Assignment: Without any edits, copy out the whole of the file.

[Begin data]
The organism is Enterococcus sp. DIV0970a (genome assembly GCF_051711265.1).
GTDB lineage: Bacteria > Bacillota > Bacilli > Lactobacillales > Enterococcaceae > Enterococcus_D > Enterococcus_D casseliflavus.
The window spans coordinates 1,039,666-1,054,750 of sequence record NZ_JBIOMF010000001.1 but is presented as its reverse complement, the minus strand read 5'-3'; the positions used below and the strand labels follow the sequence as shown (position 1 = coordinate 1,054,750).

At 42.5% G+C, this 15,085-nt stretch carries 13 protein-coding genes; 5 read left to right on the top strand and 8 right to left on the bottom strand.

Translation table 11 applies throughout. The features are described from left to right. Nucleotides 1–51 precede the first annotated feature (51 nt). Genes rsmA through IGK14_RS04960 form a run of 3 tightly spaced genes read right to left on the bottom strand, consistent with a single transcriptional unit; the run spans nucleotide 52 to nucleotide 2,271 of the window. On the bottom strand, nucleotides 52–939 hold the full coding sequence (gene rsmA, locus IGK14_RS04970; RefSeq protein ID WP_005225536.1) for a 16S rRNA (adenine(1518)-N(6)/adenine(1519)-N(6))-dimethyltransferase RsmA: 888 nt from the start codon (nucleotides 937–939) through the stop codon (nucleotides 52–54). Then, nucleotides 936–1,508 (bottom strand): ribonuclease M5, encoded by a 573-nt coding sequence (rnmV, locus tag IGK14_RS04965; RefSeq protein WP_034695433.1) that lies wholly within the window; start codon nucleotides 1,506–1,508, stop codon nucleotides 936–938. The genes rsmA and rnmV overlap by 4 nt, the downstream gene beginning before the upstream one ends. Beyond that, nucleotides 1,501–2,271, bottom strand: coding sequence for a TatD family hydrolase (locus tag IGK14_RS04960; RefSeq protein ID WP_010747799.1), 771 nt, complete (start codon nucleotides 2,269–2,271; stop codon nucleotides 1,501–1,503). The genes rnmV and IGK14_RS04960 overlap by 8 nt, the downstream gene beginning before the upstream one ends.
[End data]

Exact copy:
The organism is Enterococcus sp. DIV0970a (genome assembly GCF_051711265.1).
GTDB lineage: Bacteria > Bacillota > Bacilli > Lactobacillales > Enterococcaceae > Enterococcus_D > Enterococcus_D casseliflavus.
The window spans coordinates 1,039,666-1,054,750 of sequence record NZ_JBIOMF010000001.1 but is presented as its reverse complement, the minus strand read 5'-3'; the positions used below and the strand labels follow the sequence as shown (position 1 = coordinate 1,054,750).

At 42.5% G+C, this 15,085-nt stretch carries 13 protein-coding genes; 5 read left to right on the top strand and 8 right to left on the bottom strand.

Translation table 11 applies throughout. The features are described from left to right. Nucleotides 1–51 precede the first annotated feature (51 nt). Genes rsmA through IGK14_RS04960 form a run of 3 tightly spaced genes read right to left on the bottom strand, consistent with a single transcriptional unit; the run spans nucleotide 52 to nucleotide 2,271 of the window. On the bottom strand, nucleotides 52–939 hold the full coding sequence (gene rsmA, locus IGK14_RS04970; RefSeq protein ID WP_005225536.1) for a 16S rRNA (adenine(1518)-N(6)/adenine(1519)-N(6))-dimethyltransferase RsmA: 888 nt from the start codon (nucleotides 937–939) through the stop codon (nucleotides 52–54). Then, nucleotides 936–1,508 (bottom strand): ribonuclease M5, encoded by a 573-nt coding sequence (rnmV, locus tag IGK14_RS04965; RefSeq protein WP_034695433.1) that lies wholly within the window; start codon nucleotides 1,506–1,508, stop codon nucleotides 936–938. The genes rsmA and rnmV overlap by 4 nt, the downstream gene beginning before the upstream one ends. Beyond that, nucleotides 1,501–2,271, bottom strand: coding sequence for a TatD family hydrolase (locus tag IGK14_RS04960; RefSeq protein ID WP_010747799.1), 771 nt, complete (start codon nucleotides 2,269–2,271; stop codon nucleotides 1,501–1,503). The genes rnmV and IGK14_RS04960 overlap by 8 nt, the downstream gene beginning before the upstream one ends.